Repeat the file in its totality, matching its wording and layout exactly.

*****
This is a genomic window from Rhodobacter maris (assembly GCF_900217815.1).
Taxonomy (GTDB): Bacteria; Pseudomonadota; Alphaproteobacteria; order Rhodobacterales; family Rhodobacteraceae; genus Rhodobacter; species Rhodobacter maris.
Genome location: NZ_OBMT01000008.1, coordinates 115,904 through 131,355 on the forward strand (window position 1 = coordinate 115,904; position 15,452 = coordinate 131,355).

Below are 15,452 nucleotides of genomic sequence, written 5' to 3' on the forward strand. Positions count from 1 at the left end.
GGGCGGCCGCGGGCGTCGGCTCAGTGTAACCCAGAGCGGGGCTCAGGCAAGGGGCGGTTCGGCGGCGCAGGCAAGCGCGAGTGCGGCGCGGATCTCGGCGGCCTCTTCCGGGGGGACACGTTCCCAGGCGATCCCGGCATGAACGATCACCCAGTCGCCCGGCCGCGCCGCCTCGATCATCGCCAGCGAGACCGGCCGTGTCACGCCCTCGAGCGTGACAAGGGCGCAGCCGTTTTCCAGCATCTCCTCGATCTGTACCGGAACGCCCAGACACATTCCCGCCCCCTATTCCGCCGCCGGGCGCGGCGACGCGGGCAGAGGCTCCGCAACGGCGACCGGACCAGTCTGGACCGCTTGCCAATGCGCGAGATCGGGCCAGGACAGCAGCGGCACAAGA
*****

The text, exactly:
This is a genomic window from Rhodobacter maris (assembly GCF_900217815.1).
Taxonomy (GTDB): Bacteria; Pseudomonadota; Alphaproteobacteria; order Rhodobacterales; family Rhodobacteraceae; genus Rhodobacter; species Rhodobacter maris.
Genome location: NZ_OBMT01000008.1, coordinates 115,904 through 131,355 on the forward strand (window position 1 = coordinate 115,904; position 15,452 = coordinate 131,355).

Below are 15,452 nucleotides of genomic sequence, written 5' to 3' on the forward strand. Positions count from 1 at the left end.
GGGCGGCCGCGGGCGTCGGCTCAGTGTAACCCAGAGCGGGGCTCAGGCAAGGGGCGGTTCGGCGGCGCAGGCAAGCGCGAGTGCGGCGCGGATCTCGGCGGCCTCTTCCGGGGGGACACGTTCCCAGGCGATCCCGGCATGAACGATCACCCAGTCGCCCGGCCGCGCCGCCTCGATCATCGCCAGCGAGACCGGCCGTGTCACGCCCTCGAGCGTGACAAGGGCGCAGCCGTTTTCCAGCATCTCCTCGATCTGTACCGGAACGCCCAGACACATTCCCGCCCCCTATTCCGCCGCCGGGCGCGGCGACGCGGGCAGAGGCTCCGCAACGGCGACCGGACCAGTCTGGACCGCTTGCCAATGCGCGAGATCGGGCCAGGACAGCAGCGGCACAAGA